Short Story Break
Men of a Certain Stature
by Rochelle Campbell
Traipsing down the aisle, she smiled and finger waved at her friends sitting in the pews. She felt beautiful in her teal monstrosity that had an onerous 12 ounces of tulle that make her feel like she should be somewhere on the bride’s cake. However, her bouquet was exquisite. Tons of Dendrobium orchids dyed in violet, teal and light blue with artfully placed sprays of baby’s breath. The chapel smelled like a spring garden.
Veronica managed to get down the rose petal laced central aisle within 10 seconds of her rehearsal time. She even managed to keep tall and straight in the dyed teal satin five inch stilettos Cammie made them wear. Plastering a smile on her face, she pivoted and took her place next to the maid of honor.
The other four bridesmaids marched down the aisle and took their places as well. Five minutes later, the organist began the opening notes that they were all waiting for. The audience stood. Cammie stood in the foyer waiting to enter the chapel, her veil in place over her face. Her gown shimmering with seed pearls, gossamer silk with a lovely embossed brocade accentuating her slim waist. The up-do was stunning on her. At 5’ 10”, Cammie caught eyes no matter what she wore but today was her day.
Cammie moved on the second movement into the chapel. She smiled broadly but it was focused on one person at the front of the church – Sampson, her soon-to-be-husband. Cammie shifted her eyes and wondered for the thousandth time what her childhood friend saw in the 5’6” man with an already receding hairline. He was a banker; yes, manager of the bank, but a banker nonetheless. He wasn’t overweight. He was, in fact, fastidious about his appearance and worked out regularly. At 36 years old, Sampson wasn’t old either. Not exactly. But then, Cammie was 26.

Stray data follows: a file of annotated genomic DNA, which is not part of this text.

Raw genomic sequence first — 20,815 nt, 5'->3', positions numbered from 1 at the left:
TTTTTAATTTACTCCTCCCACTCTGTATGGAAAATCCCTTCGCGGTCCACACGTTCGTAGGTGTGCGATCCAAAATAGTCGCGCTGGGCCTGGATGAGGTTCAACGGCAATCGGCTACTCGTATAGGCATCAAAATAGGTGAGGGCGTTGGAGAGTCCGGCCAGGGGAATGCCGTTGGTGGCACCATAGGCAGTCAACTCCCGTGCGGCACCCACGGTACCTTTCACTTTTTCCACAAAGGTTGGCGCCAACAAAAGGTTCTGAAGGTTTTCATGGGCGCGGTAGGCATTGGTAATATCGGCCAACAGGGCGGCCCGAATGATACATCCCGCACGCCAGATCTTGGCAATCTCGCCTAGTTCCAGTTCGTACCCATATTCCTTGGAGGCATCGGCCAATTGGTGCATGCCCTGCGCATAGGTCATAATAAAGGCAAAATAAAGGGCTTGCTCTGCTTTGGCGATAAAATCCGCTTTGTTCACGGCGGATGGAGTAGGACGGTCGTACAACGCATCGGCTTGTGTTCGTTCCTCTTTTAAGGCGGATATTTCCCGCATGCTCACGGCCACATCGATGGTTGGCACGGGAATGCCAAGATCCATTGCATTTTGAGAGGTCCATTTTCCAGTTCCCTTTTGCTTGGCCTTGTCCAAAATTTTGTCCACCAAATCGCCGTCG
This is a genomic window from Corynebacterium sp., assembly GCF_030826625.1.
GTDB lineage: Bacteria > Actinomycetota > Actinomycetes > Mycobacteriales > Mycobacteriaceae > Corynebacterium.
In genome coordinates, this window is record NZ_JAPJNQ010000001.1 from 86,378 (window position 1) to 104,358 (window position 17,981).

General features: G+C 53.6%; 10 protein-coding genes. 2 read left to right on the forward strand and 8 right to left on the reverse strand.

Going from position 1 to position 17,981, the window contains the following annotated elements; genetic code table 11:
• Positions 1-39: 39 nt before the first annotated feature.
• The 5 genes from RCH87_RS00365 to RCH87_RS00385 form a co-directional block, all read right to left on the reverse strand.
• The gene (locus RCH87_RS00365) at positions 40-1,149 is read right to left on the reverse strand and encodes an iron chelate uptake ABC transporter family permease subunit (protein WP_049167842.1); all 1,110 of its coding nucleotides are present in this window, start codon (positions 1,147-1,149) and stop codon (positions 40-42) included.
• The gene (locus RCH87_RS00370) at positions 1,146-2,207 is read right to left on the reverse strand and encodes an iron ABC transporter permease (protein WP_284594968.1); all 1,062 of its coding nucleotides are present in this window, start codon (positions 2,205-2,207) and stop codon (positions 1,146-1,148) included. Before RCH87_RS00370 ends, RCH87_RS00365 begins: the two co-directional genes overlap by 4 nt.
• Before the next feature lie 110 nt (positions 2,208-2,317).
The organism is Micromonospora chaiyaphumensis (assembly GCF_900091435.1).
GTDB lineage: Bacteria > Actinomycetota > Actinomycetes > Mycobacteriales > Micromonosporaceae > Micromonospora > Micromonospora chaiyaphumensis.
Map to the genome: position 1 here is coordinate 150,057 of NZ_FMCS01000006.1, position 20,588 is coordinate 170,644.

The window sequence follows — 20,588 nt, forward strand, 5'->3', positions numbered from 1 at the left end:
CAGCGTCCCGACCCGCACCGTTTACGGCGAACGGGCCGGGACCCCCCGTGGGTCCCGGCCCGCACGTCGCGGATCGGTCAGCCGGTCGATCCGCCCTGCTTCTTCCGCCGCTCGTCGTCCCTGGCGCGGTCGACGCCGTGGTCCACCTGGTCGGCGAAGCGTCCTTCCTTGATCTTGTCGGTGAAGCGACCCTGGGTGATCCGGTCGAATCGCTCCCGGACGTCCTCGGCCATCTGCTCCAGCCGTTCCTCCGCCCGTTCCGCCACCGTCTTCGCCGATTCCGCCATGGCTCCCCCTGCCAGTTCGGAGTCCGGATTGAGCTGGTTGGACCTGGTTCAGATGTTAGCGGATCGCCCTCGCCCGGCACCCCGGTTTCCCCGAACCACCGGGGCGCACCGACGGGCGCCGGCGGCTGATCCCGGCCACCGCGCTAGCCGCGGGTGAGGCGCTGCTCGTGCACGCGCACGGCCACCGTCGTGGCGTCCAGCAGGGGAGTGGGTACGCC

Veronica shifted her eyes back to her friend. She wished for a crystal ball to peer into so she could see Cammie’s reasons for the marriage. For all their decades of friendship, Cammie had not confided in Veronica about this particular man. Magpie Cammie was as silent as a naked mole rat about Sampson Ivers. After only 20 months of dating, he had popped the question. And, she had immediately accepted, or so Veronica had been told.
Cammie refocused and realized that the organist has stopped. Family and friends were all seated. The actual proceedings were about to be underway. Supressing a sigh, Veronica brightened her smile and braced herself for the long written avowals of love from both of them.
* * *
“Thank you! You looked beautiful, Ronnie. It went off without a hitch! And you were worried about the shoes,” Cammie said playfully tapping her friend’s forearm.
“It was a beautiful wedding – you look amazing in that dress. I couldn’t visualize how it would come together but you saw it, sketched it and made it your wedding day reality. Goregeous!”
“Always were a doubting Thomas, you know that? That’s why you’re not married yet. You’re waiting for perfection. You won’t find it, Ronnie. You won’t. So stop trying, okay? Let go and have some fun. Look for a guy who you enjoy being with – no matter the external trappings, the passion for – whatever you’re into these days – just let loose, be you.”
A bit shocked, Veronica merely blinked. “Wow, I think that is the most you’ve ever said to me in one sitting in the last five years.” Her lips firmed more than she wanted them to but she couldn’t hold that one in.
Cammie bit her lip and glanced around the almost full luxurious lounge area in front of the marble, chrome and glass perfection of the ladies’ bathroom wing.